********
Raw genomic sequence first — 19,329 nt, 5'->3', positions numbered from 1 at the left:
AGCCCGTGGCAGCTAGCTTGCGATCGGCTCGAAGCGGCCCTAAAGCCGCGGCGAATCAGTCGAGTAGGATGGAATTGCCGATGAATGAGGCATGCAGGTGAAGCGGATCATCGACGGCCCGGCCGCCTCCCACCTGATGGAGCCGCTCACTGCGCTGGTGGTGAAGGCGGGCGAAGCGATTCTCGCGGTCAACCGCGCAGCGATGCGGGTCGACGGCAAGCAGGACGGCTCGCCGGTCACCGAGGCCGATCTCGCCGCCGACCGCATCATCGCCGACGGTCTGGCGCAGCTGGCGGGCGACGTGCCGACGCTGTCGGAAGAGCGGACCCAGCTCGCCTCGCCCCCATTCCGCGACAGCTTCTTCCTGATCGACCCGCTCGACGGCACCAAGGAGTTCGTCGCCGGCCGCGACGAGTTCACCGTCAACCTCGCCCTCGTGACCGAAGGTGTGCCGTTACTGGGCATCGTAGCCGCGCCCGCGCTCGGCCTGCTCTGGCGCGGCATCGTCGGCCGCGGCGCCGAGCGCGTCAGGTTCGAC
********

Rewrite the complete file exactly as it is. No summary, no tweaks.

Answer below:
Raw genomic sequence first — 19,329 nt, 5'->3', positions numbered from 1 at the left:
AGCCCGTGGCAGCTAGCTTGCGATCGGCTCGAAGCGGCCCTAAAGCCGCGGCGAATCAGTCGAGTAGGATGGAATTGCCGATGAATGAGGCATGCAGGTGAAGCGGATCATCGACGGCCCGGCCGCCTCCCACCTGATGGAGCCGCTCACTGCGCTGGTGGTGAAGGCGGGCGAAGCGATTCTCGCGGTCAACCGCGCAGCGATGCGGGTCGACGGCAAGCAGGACGGCTCGCCGGTCACCGAGGCCGATCTCGCCGCCGACCGCATCATCGCCGACGGTCTGGCGCAGCTGGCGGGCGACGTGCCGACGCTGTCGGAAGAGCGGACCCAGCTCGCCTCGCCCCCATTCCGCGACAGCTTCTTCCTGATCGACCCGCTCGACGGCACCAAGGAGTTCGTCGCCGGCCGCGACGAGTTCACCGTCAACCTCGCCCTCGTGACCGAAGGTGTGCCGTTACTGGGCATCGTAGCCGCGCCCGCGCTCGGCCTGCTCTGGCGCGGCATCGTCGGCCGCGGCGCCGAGCGCGTCAGGTTCGAC